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Heuristic over Social Informatics

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Essay title: Heuristic over Social Informatics

A heuristic is a replicable method or approach for directing one's attention in learning, discovery, or problem-solving. It is commonplace, and a good heuristic for inquiry, especially with complex technologies. References to technologies and social entities and to the interactions between them are made largely for analytical convenience. This is where Social informatics comes in, from the beginning in Europe modern studies by Dr. Robert Kling.

Social informatics refers to the interdisciplinary study of the design, uses and consequences of information and communication technologies that takes into account their interactions with institutional and cultural contexts. Social informatics research may be done at group, departmental, organizational, national and/or societal levels of analysis, focused on the relationships among information, information systems, and the people who use them and the context, including the difficulties, of use. [1]

Historically, social informatics research has been strong in Europe, although in past few decades within the United States, the field is represented largely through independent research efforts at a number of diverse institutions. [1] In North America, Dr. Robert Kling was considered the father of Social Informatics [2].

Robert Kling was born in August 1944 and grew up in Northern New Jersey. He completed his undergraduate studies at Columbia University (1965) and his graduate studies, specializing in Artificial Intelligence, at Stanford University (1967, 1971). Between 1966 and 1971 he held a research appointment in the Artificial Intelligence Center at the Stanford Research Institute. He held his first professorship in Computer Science at the University of Wisconsin-Madison from 1970 to 1973. He was on the faculty of UC-Irvine 1973-1996 and held professorial appointments at UCI's Center for Research on Information Technology and Organizations and Graduate School of Management. [3]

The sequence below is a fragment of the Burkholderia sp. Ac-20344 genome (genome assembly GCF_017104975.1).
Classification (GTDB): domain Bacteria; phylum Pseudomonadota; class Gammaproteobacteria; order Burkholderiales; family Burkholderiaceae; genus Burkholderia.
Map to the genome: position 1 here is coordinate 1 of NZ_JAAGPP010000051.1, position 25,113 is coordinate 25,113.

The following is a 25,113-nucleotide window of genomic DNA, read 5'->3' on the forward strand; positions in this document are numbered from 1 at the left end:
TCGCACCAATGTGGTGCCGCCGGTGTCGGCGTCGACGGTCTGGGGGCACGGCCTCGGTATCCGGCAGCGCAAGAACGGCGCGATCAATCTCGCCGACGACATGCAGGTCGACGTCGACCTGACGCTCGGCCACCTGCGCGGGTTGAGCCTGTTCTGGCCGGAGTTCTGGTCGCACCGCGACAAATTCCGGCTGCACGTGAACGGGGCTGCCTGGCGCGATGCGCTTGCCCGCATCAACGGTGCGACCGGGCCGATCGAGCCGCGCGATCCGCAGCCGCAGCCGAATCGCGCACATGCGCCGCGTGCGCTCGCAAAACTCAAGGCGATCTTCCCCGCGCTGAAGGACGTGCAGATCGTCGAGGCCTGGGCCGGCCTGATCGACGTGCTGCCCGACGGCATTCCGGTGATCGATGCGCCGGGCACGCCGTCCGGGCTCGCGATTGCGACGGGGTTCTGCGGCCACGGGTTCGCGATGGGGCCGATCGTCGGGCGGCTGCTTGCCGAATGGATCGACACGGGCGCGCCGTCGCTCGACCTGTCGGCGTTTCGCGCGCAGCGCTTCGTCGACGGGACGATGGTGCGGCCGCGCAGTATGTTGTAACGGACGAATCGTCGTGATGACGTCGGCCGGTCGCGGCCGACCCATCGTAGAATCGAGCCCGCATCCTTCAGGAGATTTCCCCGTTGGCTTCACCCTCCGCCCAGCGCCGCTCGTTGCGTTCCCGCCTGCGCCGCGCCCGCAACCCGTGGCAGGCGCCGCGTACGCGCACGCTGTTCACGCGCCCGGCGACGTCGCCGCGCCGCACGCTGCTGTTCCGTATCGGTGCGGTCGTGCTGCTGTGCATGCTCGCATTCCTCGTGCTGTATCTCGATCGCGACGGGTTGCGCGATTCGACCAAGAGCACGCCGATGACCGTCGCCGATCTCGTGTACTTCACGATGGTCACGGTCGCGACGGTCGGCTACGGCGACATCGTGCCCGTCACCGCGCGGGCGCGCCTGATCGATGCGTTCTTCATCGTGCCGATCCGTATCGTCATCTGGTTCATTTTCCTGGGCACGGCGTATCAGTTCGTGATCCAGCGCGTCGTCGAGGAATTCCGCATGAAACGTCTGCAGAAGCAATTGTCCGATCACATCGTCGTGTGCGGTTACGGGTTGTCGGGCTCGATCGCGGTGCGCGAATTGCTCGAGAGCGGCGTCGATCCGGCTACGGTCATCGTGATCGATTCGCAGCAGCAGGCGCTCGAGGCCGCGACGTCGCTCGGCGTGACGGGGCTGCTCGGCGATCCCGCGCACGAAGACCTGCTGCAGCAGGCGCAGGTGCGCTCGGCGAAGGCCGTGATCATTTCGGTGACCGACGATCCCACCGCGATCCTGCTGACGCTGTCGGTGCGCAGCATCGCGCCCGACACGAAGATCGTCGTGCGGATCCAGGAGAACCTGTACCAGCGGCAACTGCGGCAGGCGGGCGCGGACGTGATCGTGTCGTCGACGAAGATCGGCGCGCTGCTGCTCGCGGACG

In the 1970s, Dr. Kling's was already a leading expert on the study of social informatics which then investigated aspects of computerization and organizational change and the ways that the social organization of information technology is influenced by social forces and social practices. He early observed that complex information and computer systems are integrated into the social life of organizations and conducted studies in numerous kinds of environments, including local government, insurance companies, pharmaceutical firms, and high-tech manufacturing. Dr. Kling studied how intensive computerization transforms work practices and how computerization entails many social choices. [4]

According to Dr. Kling, social informatics is [5]:

"A serviceable working conception of ‘social informatics’ is that it identifies a body of research that examines the social aspects of computerization. A more formal definition is ‘the interdisciplinary study of the design, uses and consequences of information technologies that takes into account their interaction with institutional and cultural contexts."

Social Informatics would tell us that many of the difficulties that researchers have in quantifying the benefits of Information Technology would also affect managers. As a result, they may have difficulty in bringing the benefits to the bottom line if output targets, work organization and incentives are not appropriately adjusted. The result is that Information Technology might increase organizational slack instead of output or profits (i.e., employees misusing the internet). This is consistent with arguments by Roach that manufacturing has made better use of Information Technology than has the service sector because manufacturing faces greater international competition, and thus tolerates less slack. [6]

Sometimes the benefits do not even appear in the most direct measures of Social Informatics effectiveness. This stems not only from the difficulty of system design and software engineering, but also because the rapidly-evolving technology leaves little time for time-tested principles to diffuse before being supplanted.[7] A related argument derives from evolutionary models of organizations. The difficulties in measuring the benefits

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